of Project 1 Hemophilia B (HB) is an X-linked disease resulting from the deficiency of clotting factor IX (FIX). Skeletal muscle is an attractive target tissue for gene therapy using adeno-associated viral vectors (AAV). Early-phase clinical studies, using recombinant adeno-associated virus (rAAV) vectors encoding the human FIX gene for intramuscular (IM) injection of HB subjects, were associated with an excellent safety profile, but low efficacy. One strategy for increasing efficiency is to transduce larger areas of muscle. We accomplished this by developing a non-invasive, peripheral transvenular delivery of AAV vectors to skeletal muscle of HB dogs via afferent transvenular retrograde extravasations (ATVRX). Vector doses tested were within the range of those safely delivered to human subjects. In this application we propose to further improve the therapeutic potential of ATVRX for HB gene therapy by using a naturally occurring FIX variant, FIX-Padua or FIX-R338L. This FIX variant is associated with an 8-fold higher specific activity than the wild-type FIX. Early data in HB dogs using AAV-6-encoding canine (c) FIX-Padua to skeletal muscle via ATVRX resulted in expression of a cFIX protein at 10-30% of normal FIX activity in plasma, but with only 1-3% antigen levels. The HB dogs used were from University of North Carolina-Chapel Hill (UNC-CH) colony and harbor a missense mutation in the FIX gene. We now seek to carry out a comprehensive study in two distinct dog models of HB to assess the efficacy and safety of cFIX-Padua. We hypothesize that the use of a FIX protein with high specific activity will allow us to (1) lower the effective rAAV vector doses required for hemostatic efficacy and at the same time not increase local antigen production of FIX and (2) overcome the limited capacity of skeletal muscle in performing all the post- translational FIX modifications for a fully functional protein. There are 3 specific aims to this proposal.
Aim 1 : To determine the safe and therapeutic dose range of AAV-6-cFIX-Padua following delivery to skeletal muscle via ATVRX. We will perform a dose-escalation study to define the minimal and maximal vector doses that would result in sustainable and safe therapeutic levels of FIX.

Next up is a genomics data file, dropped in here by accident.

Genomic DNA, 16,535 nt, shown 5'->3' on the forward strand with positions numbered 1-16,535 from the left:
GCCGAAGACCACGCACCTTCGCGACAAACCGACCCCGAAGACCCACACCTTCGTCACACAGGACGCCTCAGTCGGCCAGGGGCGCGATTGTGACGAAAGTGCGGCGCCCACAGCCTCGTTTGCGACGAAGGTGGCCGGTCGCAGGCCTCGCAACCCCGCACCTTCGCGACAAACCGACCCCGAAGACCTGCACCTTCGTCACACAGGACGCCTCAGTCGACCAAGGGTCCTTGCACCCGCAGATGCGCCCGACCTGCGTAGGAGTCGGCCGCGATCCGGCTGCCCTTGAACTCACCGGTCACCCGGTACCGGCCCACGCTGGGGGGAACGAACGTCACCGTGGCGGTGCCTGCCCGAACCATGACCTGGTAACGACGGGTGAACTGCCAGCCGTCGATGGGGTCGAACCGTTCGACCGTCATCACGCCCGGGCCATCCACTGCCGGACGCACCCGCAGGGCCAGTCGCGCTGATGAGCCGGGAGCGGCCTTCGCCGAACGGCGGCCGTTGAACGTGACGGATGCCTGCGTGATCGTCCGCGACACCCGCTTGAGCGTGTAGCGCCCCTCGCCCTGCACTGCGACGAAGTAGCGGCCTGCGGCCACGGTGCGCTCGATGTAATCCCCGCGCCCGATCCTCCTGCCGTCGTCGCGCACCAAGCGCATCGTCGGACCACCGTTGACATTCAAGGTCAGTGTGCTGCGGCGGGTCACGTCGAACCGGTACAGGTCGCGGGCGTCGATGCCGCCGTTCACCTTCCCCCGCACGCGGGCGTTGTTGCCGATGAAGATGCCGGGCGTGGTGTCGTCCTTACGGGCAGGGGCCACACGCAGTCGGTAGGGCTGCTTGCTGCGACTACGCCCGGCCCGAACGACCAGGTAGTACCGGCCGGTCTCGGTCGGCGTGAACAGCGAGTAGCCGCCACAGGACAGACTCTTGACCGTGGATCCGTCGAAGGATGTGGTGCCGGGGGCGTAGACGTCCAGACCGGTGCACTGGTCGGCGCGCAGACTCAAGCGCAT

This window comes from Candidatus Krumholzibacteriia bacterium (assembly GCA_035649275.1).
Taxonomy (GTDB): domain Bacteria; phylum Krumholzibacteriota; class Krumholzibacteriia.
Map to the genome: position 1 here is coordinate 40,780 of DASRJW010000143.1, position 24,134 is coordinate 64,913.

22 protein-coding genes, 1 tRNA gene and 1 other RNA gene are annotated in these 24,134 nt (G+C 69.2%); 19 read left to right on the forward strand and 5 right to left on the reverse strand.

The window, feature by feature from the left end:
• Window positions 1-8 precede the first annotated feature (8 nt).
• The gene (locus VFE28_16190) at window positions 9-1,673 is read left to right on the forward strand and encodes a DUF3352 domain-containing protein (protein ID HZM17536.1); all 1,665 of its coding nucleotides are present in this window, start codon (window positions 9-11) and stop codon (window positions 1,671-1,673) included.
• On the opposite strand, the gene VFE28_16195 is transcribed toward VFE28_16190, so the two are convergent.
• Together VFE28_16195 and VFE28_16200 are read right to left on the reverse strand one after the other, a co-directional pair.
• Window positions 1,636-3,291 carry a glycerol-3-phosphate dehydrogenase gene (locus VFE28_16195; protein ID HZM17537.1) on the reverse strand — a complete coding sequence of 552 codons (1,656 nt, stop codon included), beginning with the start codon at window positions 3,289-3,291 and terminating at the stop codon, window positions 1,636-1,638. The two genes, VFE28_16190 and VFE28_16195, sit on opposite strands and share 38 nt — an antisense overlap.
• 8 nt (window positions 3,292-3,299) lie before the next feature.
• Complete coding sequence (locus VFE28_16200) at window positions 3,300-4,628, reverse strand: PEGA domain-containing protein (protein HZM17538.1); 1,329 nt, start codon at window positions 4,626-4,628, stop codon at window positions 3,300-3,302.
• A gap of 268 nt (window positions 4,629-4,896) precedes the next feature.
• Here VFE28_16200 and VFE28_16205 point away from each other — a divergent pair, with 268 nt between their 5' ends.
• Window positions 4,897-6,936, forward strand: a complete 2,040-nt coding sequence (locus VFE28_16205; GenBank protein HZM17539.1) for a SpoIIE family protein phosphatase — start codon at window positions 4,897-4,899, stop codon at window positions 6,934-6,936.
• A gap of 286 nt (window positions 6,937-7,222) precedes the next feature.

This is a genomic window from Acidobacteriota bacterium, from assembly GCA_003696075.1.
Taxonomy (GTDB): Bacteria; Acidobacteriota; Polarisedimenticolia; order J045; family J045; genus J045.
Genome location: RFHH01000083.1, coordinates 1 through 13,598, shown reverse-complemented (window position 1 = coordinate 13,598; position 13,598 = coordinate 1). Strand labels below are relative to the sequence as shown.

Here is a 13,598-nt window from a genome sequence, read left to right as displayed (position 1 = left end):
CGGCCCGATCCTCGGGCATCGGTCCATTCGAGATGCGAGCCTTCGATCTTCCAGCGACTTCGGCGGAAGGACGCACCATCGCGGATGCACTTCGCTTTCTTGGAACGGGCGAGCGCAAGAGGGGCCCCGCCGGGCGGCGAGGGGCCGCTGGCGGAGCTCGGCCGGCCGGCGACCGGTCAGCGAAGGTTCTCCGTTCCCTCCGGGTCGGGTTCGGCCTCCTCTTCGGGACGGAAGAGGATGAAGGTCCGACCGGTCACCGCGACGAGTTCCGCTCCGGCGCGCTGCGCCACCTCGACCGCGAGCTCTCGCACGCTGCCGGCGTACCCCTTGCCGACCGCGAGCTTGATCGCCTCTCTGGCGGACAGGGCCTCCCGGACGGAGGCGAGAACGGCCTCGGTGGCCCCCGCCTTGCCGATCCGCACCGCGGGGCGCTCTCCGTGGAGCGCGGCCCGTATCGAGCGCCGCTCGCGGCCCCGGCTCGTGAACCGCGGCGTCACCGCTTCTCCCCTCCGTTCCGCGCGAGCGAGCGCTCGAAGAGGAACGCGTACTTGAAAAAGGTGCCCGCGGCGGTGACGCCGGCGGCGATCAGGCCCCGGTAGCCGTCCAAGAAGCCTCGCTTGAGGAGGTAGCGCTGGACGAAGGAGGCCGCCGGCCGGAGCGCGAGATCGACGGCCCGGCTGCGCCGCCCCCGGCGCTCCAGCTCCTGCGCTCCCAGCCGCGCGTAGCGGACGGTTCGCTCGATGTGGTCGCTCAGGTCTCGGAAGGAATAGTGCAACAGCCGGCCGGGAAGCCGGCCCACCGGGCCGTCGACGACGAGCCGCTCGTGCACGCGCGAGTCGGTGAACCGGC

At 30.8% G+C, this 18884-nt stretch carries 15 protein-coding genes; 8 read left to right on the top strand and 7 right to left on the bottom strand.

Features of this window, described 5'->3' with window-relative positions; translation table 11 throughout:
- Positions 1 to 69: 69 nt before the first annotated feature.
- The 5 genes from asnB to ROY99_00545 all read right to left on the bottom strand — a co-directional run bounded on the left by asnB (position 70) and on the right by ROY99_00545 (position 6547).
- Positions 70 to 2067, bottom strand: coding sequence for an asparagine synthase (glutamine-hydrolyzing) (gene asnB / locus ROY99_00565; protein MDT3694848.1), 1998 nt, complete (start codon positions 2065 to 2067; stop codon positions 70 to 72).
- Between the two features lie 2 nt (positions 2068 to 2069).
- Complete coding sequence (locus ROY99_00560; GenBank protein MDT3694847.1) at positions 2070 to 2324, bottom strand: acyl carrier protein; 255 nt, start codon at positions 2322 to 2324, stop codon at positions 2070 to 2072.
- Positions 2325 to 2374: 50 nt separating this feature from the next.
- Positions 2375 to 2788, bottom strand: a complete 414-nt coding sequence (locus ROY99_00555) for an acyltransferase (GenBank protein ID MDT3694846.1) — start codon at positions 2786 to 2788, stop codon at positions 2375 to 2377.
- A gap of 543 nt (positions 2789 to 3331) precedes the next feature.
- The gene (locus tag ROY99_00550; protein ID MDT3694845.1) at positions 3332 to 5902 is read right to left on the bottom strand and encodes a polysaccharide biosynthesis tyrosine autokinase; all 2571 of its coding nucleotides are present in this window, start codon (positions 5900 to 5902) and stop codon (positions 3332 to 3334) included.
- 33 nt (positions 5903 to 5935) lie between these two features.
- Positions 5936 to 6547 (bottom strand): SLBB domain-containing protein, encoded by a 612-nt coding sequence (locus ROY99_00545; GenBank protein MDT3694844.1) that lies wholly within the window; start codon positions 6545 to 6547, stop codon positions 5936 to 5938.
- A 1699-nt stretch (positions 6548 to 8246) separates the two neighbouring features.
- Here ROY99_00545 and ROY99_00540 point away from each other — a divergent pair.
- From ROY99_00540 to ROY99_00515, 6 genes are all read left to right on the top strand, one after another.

Aim 2 :To determine the immunological profile of expression of cFIX-Padua in two canine HB models: (a) High risk model for inhibitor formation using inhibitor- prone HB dogs from the University of Alabama at Birmingham (UAB) dog colony (b) HB dogs from the UNC- CH dog colony expressing subtherapeutic levels of wild-type (WT) FIX from previous injections of AAV-2-cFIX.
Aim 3. To determine the biological function and immunogenicity of recombinant FIX-Padua protein. We will characterize FIX-Padua by a series of biochemical and functional kinetic assays and carry out immunologic challenges in AAV-FIX treated dogs with these FIX proteins. Thus, the overall goal of this proposal is to establish the efficacy and safety of a novel therapeutic protocol that combines an optimized peripheral intravascular delivery of rAAV to skeletal muscle with the use of an effective AAV serotype (AAV-6), and the use of a novel highly active FIX as the transgene product that should be translatable to patient care in the future.

National Institute of Health (NIH)
National Heart, Lung, and Blood Institute (NHLBI)
Research Program Projects (P01)
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Heart, Lung, and Blood Initial Review Group (HLBP)
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Children's Hospital of Philadelphia
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